richmondmathewson at gmail.com
Tue Jul 4 21:55:01 CEST 2017
Thou hast no need at all to be pompous, just a wee bit old-fashioned.
Thou art more than welcome me to the extremely select club of language
nutters (current membership: 1 and a few stray Mennonites)
who want to bring Thou, thee, they and thine back into mainstream
Membership is free, and thou art not required to wear a daft uniform,
change thy dietary habits, take any odd vows, or
reassess thy personal hygiene regime . . .
However, if thou usest the middle-finger in any way whatsoever thou wilt
be expelled forthwith, fifthwith and sixthwith!
None of our membership have become obsessive enough to remove their
On 7/4/17 10:43 pm, Mark Wieder via use-livecode wrote:
> On 07/04/2017 11:34 AM, Mark Waddingham via use-livecode wrote:
>> It was a generic 'you' and not you 'you' :)
>> I think part of my brain decided on 'one' there but my fingers
>> objected ('when' should have been 'one').
>> Indeed in this instance 'one' in both places probably would have been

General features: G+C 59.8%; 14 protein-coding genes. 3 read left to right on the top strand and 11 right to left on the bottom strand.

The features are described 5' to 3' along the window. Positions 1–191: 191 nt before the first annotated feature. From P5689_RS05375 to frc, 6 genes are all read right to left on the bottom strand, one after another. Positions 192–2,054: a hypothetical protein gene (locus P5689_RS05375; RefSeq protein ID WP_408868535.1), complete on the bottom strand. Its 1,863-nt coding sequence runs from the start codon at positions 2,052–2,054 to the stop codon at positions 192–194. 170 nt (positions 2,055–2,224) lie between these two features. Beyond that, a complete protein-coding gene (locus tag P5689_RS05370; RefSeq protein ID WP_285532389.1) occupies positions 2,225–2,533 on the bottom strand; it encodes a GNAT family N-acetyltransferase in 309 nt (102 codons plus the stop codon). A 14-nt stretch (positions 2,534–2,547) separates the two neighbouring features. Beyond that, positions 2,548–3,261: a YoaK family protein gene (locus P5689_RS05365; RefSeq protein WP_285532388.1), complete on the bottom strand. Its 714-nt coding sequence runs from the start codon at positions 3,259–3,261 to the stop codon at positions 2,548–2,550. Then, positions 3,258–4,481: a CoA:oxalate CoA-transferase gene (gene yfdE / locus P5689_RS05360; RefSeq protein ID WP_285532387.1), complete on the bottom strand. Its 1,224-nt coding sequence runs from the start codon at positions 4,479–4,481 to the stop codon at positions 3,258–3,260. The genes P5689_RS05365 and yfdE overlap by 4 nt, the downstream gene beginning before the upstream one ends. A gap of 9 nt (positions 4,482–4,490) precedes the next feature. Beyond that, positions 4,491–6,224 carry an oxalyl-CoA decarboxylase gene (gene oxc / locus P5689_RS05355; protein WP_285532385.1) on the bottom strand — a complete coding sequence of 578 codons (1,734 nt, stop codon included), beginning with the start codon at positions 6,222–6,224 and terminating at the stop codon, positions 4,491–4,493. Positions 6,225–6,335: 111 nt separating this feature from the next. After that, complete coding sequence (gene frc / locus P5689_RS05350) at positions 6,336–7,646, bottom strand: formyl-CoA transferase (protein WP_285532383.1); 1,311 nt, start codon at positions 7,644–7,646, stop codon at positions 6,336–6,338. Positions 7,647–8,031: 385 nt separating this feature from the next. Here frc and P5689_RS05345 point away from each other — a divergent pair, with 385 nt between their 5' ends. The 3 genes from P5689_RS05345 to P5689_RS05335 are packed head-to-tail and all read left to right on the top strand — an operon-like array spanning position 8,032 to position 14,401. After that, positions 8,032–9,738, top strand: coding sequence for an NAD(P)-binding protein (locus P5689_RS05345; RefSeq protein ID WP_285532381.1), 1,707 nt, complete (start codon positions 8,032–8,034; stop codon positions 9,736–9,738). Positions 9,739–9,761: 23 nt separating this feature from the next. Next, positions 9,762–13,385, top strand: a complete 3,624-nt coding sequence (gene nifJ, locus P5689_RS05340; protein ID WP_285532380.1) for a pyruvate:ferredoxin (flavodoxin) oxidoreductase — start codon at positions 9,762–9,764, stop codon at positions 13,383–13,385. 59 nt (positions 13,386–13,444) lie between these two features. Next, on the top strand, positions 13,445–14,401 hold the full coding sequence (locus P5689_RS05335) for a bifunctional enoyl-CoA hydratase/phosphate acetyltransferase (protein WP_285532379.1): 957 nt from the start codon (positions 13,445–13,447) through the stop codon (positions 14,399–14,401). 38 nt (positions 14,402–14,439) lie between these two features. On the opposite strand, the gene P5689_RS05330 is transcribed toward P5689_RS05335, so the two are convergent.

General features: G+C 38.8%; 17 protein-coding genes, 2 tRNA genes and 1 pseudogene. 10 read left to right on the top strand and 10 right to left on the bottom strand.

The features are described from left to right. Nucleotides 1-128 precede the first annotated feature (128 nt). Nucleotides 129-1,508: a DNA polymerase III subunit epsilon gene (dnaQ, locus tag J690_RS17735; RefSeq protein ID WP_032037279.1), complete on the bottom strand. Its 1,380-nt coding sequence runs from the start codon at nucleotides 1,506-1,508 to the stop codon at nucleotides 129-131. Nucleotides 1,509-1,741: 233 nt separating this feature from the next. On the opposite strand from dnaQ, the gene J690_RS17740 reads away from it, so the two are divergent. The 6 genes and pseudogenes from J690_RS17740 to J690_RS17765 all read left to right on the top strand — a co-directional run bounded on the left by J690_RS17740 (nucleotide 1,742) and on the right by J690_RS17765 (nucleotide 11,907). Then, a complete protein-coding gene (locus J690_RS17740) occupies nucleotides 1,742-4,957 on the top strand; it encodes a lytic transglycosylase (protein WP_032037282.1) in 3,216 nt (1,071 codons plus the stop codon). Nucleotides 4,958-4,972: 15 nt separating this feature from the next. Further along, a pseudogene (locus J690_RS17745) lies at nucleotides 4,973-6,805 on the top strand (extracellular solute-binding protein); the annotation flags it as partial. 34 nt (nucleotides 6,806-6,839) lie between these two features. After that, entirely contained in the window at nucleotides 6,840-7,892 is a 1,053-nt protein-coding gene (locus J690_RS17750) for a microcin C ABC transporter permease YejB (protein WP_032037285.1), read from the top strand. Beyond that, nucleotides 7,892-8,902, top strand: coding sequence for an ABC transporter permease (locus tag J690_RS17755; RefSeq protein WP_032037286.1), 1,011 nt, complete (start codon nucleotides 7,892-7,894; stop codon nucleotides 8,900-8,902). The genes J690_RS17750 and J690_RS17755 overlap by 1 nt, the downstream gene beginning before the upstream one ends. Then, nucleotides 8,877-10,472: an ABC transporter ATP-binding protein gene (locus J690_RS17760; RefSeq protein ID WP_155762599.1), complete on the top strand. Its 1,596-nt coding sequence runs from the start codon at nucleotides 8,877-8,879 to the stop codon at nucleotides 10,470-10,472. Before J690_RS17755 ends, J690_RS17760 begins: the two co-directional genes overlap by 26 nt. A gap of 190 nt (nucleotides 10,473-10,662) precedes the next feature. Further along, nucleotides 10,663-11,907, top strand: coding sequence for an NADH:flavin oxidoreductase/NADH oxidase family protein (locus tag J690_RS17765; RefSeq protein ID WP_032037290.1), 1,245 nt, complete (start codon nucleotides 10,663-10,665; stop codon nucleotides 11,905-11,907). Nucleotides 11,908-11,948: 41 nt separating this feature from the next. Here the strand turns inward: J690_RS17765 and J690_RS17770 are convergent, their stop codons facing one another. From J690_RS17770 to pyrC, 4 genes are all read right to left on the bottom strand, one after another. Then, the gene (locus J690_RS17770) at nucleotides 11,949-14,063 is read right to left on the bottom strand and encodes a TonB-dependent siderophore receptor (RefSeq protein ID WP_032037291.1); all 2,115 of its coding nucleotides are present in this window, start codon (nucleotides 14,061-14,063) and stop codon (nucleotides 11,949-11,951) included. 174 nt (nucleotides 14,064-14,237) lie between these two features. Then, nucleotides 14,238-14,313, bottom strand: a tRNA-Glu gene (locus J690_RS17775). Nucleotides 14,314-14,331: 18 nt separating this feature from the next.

>> better, however I always feel like that sounds slightly pompous...
> Yes, "one" would maybe have been more syntactically correct but made
> you feel pompous. "You" in both places emphasizes the lexical
> ambiguity. So even though the sentence would be diagrammed the same
> way (the bytecode implementation would be identical) they feel
> completely different.
> So... aren't you glad we have synonyms? <g>
> And placing the sentence in passive voice would eliminate the above
> problems by allowing a different creative process to take place. Thus
> my argument for synonyms: not that it makes much (if any) difference
> at the engine level, but it allows for some right-brain interaction in
> what would otherwise be a completely left-brain activity.
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